Saturday, June 24, 2017

Rage's roots

There have been occurrences in my adult life where I have been “triggered” to a lightning flash of nihilistic, helpless, abandon-all-hope rage. It has (not surprisingly) always been my loved one who, without realizing it, had pushed some inner death-trap in me. One late evening, I forcefully threw a plate of food on the floor, stormed out of the house and ran to my office. Once I destroyed a good laptop.* Gone it was in a moment of ultimate powerful powerlessness.

Our feelings are not equal to the words we use to describe them. We say “anger,” though it’s not too difficult to feel the flowing identity of anger and frustration, frustration and hurt. But these are still just words. Our feelings are our life. Our feelings are our history. What if our history – our earliest infancy and childhood days – is so precarious, frightening, painful and wrong that there’s no capacity to absorb experience – the fusion of good and bad – or the nourishment to a sense of self? What if we remain the thinnest two-dimensional thread, or actually a two-dimensional plane that can blink out of existence when turned at a certain angle?

I believe these facts and images apply to many individuals (and not just men) when they are inwardly swept to rage. What is really happening is something that sparks that deepest fragility, which is where our birthright of need and promise was thwarted. Add many years upon this ground, through many probable struggles. We have become substitutes for self and self-esteem, upon this cosmic unfairness, this failure to be given love. We seem sturdy, but psychology says we are standing on miles deep of transparent ice. A trigger – “you must have taken the extension cord,” when I didn’t – denies my value, like at the beginning of my life, denies my sane grasp of reality, which is the entirety of my two-dimensional plane’s stability. There is no choice but to not die, and that takes an extreme, that takes an explosion.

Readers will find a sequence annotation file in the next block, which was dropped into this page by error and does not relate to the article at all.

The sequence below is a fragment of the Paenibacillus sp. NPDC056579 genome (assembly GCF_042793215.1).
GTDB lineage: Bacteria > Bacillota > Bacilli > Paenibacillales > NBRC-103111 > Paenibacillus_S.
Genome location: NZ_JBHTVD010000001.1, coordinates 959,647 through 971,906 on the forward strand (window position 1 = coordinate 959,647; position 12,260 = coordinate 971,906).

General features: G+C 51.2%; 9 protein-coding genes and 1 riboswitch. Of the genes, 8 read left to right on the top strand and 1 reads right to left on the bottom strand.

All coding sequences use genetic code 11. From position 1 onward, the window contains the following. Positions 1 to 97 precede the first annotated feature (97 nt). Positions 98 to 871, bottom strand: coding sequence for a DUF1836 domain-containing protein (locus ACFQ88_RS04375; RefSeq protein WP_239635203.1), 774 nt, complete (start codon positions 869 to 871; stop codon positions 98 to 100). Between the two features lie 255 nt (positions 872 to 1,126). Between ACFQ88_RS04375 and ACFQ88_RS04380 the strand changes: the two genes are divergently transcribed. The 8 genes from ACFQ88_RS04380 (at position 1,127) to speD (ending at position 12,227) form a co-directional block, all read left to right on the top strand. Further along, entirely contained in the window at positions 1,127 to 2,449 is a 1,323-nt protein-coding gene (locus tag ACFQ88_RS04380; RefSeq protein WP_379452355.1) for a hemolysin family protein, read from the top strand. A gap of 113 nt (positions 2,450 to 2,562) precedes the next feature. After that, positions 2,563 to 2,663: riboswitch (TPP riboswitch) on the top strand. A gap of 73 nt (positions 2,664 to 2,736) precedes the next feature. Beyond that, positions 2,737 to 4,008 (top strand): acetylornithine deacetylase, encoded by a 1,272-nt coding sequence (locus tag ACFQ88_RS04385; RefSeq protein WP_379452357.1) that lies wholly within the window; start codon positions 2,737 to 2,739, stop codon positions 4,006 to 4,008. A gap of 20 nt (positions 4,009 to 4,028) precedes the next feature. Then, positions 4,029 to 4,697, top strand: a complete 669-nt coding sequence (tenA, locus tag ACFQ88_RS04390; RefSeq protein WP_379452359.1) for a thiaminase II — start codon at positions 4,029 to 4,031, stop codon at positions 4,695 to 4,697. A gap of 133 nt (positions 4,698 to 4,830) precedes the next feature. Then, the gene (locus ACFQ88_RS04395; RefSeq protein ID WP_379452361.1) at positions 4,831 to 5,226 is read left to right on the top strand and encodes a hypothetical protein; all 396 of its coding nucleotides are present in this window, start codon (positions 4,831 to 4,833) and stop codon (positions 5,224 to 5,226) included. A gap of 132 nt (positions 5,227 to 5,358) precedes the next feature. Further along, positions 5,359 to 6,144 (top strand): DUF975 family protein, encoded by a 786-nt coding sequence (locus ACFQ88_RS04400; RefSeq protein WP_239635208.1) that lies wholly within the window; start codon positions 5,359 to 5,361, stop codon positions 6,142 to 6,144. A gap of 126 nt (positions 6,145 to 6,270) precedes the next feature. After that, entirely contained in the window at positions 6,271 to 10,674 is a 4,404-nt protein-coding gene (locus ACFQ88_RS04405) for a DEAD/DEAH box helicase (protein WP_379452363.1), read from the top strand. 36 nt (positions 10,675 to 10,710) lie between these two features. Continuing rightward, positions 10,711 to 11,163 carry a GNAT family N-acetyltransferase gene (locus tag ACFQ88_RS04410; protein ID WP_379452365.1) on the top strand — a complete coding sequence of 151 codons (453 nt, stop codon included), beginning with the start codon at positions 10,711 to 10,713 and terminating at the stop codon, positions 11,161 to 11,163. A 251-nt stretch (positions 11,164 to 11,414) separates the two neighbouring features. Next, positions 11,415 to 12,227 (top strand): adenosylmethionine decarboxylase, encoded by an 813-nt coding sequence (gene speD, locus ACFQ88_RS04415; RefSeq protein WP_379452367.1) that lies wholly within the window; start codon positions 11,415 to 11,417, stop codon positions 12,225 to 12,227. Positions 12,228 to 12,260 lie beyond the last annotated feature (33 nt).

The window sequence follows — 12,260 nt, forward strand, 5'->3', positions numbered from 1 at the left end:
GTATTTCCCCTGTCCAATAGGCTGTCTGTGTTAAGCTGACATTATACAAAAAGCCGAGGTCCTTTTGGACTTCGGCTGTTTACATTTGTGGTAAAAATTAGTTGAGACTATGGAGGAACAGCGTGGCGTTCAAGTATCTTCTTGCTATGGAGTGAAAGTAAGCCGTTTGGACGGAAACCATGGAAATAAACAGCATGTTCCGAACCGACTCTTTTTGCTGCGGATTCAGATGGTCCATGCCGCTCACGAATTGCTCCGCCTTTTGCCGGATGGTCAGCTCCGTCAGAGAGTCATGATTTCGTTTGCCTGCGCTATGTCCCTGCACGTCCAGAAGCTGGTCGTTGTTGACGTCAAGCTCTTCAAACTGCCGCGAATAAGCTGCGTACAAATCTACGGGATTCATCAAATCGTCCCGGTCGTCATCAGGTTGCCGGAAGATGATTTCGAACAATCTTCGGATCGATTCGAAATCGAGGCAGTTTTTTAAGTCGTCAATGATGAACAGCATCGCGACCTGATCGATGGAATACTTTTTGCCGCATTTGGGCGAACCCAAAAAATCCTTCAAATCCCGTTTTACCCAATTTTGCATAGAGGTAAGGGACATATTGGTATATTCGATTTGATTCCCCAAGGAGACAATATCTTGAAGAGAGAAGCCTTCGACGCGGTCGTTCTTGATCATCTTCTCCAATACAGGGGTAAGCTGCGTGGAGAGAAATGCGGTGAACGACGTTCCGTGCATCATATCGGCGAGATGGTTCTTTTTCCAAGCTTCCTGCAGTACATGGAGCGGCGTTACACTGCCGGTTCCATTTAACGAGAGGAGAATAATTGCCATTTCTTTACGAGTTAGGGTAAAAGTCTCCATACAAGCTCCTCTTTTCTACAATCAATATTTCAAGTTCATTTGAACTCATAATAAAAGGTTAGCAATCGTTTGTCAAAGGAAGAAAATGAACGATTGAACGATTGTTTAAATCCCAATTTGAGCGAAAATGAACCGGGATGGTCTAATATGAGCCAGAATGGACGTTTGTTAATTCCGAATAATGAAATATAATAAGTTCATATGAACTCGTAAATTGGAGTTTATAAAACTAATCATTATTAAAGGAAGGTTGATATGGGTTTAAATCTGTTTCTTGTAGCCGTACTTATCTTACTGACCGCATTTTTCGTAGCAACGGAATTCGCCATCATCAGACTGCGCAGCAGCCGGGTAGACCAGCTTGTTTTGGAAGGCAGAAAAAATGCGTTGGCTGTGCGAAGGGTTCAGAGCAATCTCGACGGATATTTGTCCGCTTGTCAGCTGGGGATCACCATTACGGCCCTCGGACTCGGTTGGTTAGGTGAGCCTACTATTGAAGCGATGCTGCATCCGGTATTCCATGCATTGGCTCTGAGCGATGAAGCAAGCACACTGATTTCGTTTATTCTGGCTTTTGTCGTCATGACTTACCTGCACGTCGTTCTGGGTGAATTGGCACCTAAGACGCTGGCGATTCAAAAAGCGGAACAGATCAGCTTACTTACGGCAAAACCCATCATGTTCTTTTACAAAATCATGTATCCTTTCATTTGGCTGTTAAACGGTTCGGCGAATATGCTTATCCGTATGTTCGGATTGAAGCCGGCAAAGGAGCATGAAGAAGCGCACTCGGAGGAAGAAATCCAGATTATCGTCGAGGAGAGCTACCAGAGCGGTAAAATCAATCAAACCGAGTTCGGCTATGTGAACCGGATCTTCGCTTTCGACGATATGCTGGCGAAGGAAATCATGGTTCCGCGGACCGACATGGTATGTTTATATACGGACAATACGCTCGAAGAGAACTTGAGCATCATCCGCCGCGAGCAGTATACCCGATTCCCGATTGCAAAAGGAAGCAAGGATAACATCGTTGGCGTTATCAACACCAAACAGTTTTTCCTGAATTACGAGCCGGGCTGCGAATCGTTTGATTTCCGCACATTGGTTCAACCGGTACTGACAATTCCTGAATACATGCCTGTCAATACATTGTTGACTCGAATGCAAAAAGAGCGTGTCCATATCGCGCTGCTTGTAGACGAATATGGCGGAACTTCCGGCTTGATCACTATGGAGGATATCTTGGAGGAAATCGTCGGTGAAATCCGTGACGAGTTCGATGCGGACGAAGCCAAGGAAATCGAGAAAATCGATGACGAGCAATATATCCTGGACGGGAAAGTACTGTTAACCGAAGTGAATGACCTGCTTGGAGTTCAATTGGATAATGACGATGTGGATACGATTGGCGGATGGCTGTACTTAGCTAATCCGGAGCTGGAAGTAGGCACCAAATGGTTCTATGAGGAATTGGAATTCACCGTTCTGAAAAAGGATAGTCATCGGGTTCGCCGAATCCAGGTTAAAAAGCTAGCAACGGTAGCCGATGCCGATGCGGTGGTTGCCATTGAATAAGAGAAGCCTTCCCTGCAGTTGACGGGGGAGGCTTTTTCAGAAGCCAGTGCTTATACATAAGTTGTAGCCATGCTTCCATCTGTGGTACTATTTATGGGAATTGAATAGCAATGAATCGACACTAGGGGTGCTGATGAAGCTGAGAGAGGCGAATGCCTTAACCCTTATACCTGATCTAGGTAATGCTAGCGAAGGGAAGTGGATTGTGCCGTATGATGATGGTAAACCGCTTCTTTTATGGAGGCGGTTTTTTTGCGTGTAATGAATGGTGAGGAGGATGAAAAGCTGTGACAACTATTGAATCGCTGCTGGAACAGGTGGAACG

There is really no choice in that moment. This is the other primal scream** – not the one of grief, loss and need, but the one that insists on living.

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Comments are welcome, but I'd suggest you first read "Feeling-centered therapy" and "Ocean and boat" for a basic introduction to my kind of theory and therapy.